Marla, Mark and Laura Olmstead in My Kid Could Paint That.
I’ve written a review on My Kid Could Paint That, a documentary that follows the career of painter Marla Olmstead a child of contested genius at The Reeler. The teaser below.
I know this sounds snotty, but the media phenomenon of Marla Olmstead, the then 4-year-old painter whose brightly colored abstract canvases sold for upwards of $20,000 dollars in 2005 represents my worst nightmare as an art critic. I say this not because I believe good fine art can only be made by adults, but because her status as a child prodigy is constructed upon popular myths I work to dispel on a daily basis: that artists have innate talent that cannot be taught; that virtually anyone working in the field of art has the knowledge and background to properly evaluate abstraction; that exacting skill and authorship necessarily correlates to artistic talent or the intrinsic worth of a painting.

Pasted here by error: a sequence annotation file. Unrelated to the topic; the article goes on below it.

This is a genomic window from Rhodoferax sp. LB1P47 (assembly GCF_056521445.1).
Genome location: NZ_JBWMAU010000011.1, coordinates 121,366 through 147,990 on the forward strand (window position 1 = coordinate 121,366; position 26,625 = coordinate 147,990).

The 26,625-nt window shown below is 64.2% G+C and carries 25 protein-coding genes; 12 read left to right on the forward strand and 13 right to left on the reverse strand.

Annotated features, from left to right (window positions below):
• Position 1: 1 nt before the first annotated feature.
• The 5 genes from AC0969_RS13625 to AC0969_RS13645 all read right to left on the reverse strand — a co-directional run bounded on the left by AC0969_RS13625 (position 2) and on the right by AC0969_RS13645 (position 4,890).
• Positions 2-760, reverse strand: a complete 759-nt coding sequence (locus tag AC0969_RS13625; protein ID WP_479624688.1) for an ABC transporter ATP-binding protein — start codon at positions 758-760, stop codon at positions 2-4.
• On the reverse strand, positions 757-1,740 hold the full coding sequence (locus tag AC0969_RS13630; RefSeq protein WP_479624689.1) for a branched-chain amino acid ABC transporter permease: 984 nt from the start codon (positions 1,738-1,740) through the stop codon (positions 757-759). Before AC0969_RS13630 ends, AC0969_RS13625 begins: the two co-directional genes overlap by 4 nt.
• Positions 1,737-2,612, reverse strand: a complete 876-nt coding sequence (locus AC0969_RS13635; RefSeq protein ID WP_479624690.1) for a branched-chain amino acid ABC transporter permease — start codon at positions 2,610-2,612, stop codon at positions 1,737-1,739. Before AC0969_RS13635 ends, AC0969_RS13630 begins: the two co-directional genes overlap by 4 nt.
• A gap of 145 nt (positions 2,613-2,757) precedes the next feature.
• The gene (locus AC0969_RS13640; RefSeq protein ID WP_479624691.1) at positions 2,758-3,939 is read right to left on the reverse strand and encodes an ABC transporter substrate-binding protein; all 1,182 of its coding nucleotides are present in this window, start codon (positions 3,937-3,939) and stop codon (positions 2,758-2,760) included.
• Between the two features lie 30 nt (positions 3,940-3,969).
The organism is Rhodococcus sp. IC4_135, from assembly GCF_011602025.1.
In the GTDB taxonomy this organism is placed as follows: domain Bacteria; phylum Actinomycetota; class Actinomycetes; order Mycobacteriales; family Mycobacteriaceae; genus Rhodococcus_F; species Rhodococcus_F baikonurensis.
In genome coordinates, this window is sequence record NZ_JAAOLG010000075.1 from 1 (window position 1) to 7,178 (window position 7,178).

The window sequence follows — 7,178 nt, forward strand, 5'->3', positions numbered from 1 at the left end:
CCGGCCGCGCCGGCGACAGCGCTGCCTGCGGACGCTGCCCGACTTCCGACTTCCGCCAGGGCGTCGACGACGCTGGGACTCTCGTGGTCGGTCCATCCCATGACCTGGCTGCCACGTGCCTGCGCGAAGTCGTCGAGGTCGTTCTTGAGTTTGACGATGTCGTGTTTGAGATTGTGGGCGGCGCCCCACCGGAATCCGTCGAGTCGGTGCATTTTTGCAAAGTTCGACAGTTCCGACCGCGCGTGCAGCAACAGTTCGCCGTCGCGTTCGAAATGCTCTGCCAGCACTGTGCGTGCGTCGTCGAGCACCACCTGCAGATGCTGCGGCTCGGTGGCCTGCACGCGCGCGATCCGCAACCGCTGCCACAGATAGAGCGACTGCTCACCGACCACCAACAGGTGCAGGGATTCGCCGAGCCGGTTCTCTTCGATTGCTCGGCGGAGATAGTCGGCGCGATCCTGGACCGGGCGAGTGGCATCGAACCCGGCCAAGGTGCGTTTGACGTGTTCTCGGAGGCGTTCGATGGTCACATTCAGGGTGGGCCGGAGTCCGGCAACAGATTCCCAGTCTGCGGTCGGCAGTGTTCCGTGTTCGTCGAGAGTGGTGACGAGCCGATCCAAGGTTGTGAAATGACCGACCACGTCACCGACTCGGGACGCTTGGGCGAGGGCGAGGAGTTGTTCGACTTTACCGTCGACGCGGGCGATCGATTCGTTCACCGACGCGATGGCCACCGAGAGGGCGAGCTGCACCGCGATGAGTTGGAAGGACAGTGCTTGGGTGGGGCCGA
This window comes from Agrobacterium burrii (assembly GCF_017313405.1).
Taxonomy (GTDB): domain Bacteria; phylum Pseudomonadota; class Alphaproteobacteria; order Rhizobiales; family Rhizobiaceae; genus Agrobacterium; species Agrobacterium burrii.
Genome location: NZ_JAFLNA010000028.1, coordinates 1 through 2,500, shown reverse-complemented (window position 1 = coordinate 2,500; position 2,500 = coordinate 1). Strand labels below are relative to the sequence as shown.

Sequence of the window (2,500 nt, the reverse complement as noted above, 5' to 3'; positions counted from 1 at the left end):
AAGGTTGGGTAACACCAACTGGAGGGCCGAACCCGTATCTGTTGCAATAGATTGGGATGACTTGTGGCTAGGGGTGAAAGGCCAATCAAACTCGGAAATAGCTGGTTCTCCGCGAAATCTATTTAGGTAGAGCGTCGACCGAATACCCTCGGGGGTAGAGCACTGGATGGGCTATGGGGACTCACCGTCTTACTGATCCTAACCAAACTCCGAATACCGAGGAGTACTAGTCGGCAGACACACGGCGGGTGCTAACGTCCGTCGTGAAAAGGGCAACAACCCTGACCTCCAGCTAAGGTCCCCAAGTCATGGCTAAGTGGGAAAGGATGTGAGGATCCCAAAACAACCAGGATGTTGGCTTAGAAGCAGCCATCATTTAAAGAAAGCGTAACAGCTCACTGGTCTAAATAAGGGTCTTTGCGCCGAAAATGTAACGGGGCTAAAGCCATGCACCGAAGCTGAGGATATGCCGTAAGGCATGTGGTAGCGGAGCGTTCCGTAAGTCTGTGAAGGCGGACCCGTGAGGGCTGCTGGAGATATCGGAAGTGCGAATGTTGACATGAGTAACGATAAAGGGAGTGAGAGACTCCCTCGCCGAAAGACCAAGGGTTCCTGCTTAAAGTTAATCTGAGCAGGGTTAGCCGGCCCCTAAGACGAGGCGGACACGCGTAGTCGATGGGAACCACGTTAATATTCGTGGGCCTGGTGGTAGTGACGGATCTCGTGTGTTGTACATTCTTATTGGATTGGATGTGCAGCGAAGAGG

These falsehoods permeate Amir Bar-Lev's My Kid Could Paint That, a documentary young Marla's rise and fall from art-world fame. As the story goes, Marla began her career as a painter at age 3; by the time she was 4 she had become a superstar, her work discussed in The New York Times, The Today Show and Good Morning America. But was Marla the sole author of these paintings? On an infamous 60 Minutes II episode featured in the film, Charlie Rose interviewed child psychologist and art prodigy expert Ellen Winner who cast serious doubts on their authorship. Sales soon dry up, and Bar-Lev himself begins to question the legitimacy of Marla's work.
To read the full piece click here.